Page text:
Wine Cellar Design Trends Get Better with Time–just like wine!
Michigan Home & Lifestyle Magazine talks with Jim Cash of Revel Custom Wine Cellars.
Wine cellars have a deep-rooted history in underground caves dating as far back as 1700 B.C. in the Middle East and Europe. Today’s wine cellars are far more complex and customized due to their advanced technology and design. No more heaving open heavy wooden doors in dank, dark basements–custom wine cellars are bright, open, modern designs that are often a focal point of the entire home’s aesthetic.
After searching for a specific wine rack design, wine enthusiast, Jim Cash realized there wasn’t one with his specifications on the market, so he began to design his own. He established Revel Custom Wine Cellars in 2009, and now, seven patents later, the company designs custom wine cellars throughout the US and Puerto Rico, Europe and Australia from its headquarters in East Lansing.
Cash spoke about the wine cellar’s transition from a hidden, dark corner of the basement to a showcase element of today’s home. “The biggest shift is that the wine cellar has become and entertainment hub, resulting in more contemporary designs and the use of glass walls and doors to provide view into the cellar. In turn, this has created strong momentum for new wine storage systems like ours that do a better job of displaying the wine.”
Today, the designs are both aesthetically pleasing and function. In the custom design process, most consultations begin with customers describing their current wine collection and also their ideal/goal collection of the future. Some customers lead with their budget; others prefer to maximize bottle storage capacity. Still others look to create a visual piece to show friends and neighbors. According to Cash, Revel’s five-step design processs aims to create a balance of these three variables: cost, capacity and visual impact.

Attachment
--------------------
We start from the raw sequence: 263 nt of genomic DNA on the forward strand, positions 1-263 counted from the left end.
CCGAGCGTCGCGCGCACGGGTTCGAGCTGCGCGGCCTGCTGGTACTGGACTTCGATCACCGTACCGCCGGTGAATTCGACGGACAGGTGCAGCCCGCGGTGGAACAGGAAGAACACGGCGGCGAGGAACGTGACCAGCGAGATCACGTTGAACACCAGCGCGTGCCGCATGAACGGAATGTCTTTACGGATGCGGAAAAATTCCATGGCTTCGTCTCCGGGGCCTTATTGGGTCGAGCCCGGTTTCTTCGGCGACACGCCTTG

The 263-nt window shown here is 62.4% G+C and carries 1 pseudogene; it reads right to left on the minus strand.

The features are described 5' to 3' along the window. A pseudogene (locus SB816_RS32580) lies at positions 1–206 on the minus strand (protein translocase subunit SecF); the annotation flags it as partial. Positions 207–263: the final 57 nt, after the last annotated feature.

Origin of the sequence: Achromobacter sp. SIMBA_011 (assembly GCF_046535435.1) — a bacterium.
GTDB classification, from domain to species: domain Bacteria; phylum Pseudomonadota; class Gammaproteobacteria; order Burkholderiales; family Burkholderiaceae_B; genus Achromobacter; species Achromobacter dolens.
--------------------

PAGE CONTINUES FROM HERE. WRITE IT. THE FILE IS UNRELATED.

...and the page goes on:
Revel’s custom pieces range from $20,000 to $300,000. They’re fully assembled by highly skilled artisans at Benchmark Wood Studio in Holland, from where Revel ships them in a moving truck to their new home for installation. Many wine cellars are considered to be more high-end kitchen cabinetry, but even more complex due to their custom wiring and built-in lighting. Some designs include a floating look with acrylic rachks and glass doors.
Revel’s wine wheel assemblies often weight 300-400 pounds, are upt to 10 feet tall, and include custom crown molding. In new-home installations, the pieces are essentially buil-in furniture; other installation are designed to blend seamlessly according to fit specs and dimensions provided. Wine cellars are an after though for many homebuyers and homeowners and can readily be installed in converted rooms. “you build a wine cellar like a refirgerator,” Cash said. “it has to have a good door wtih a good seal, needs to insulated all around–floors, ceiling, walls – and you need a moisture barrier to maintain the proper humidity and a cooling system to keep the room cool. ”
Just as design elements have moved away from outdated heavy woods, stone, or brick to contemporary steel and acrylics, today’s customer is modernized, too. Wine cellars used to be the man’s domain, but Cash said that couples are more oftern designing them together and, frequently, it’s a woman driving the style of the cellar.
Though design options for wine cellars seem endless, the one commonality is simple: At the heart of it, you have to have a love for wine.